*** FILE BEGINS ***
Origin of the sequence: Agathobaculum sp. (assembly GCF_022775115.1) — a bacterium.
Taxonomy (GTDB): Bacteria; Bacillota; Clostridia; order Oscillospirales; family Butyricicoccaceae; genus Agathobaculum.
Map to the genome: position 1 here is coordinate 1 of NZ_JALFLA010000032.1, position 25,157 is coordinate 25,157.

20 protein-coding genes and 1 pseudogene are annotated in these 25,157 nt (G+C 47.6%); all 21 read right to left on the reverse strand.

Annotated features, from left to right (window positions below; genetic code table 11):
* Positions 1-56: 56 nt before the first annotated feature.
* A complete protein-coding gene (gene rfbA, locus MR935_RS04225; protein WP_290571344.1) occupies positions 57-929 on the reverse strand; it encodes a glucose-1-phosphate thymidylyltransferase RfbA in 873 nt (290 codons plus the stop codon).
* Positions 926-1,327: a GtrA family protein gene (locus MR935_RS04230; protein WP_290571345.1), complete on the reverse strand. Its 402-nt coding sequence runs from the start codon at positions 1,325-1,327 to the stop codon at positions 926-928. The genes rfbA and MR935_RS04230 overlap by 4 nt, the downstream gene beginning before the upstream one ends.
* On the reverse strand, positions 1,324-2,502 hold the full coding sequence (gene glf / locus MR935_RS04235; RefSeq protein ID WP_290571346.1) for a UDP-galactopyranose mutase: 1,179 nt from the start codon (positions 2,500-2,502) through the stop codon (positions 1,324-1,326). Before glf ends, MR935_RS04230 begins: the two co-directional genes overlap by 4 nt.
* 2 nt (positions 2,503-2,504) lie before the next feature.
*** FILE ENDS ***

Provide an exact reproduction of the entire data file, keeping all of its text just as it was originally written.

Origin of the sequence: Agathobaculum sp. (assembly GCF_022775115.1) — a bacterium.
Taxonomy (GTDB): Bacteria; Bacillota; Clostridia; order Oscillospirales; family Butyricicoccaceae; genus Agathobaculum.
Map to the genome: position 1 here is coordinate 1 of NZ_JALFLA010000032.1, position 25,157 is coordinate 25,157.

20 protein-coding genes and 1 pseudogene are annotated in these 25,157 nt (G+C 47.6%); all 21 read right to left on the reverse strand.

Annotated features, from left to right (window positions below; genetic code table 11):
* Positions 1-56: 56 nt before the first annotated feature.
* A complete protein-coding gene (gene rfbA, locus MR935_RS04225; protein WP_290571344.1) occupies positions 57-929 on the reverse strand; it encodes a glucose-1-phosphate thymidylyltransferase RfbA in 873 nt (290 codons plus the stop codon).
* Positions 926-1,327: a GtrA family protein gene (locus MR935_RS04230; protein WP_290571345.1), complete on the reverse strand. Its 402-nt coding sequence runs from the start codon at positions 1,325-1,327 to the stop codon at positions 926-928. The genes rfbA and MR935_RS04230 overlap by 4 nt, the downstream gene beginning before the upstream one ends.
* On the reverse strand, positions 1,324-2,502 hold the full coding sequence (gene glf / locus MR935_RS04235; RefSeq protein ID WP_290571346.1) for a UDP-galactopyranose mutase: 1,179 nt from the start codon (positions 2,500-2,502) through the stop codon (positions 1,324-1,326). Before glf ends, MR935_RS04230 begins: the two co-directional genes overlap by 4 nt.
* 2 nt (positions 2,503-2,504) lie before the next feature.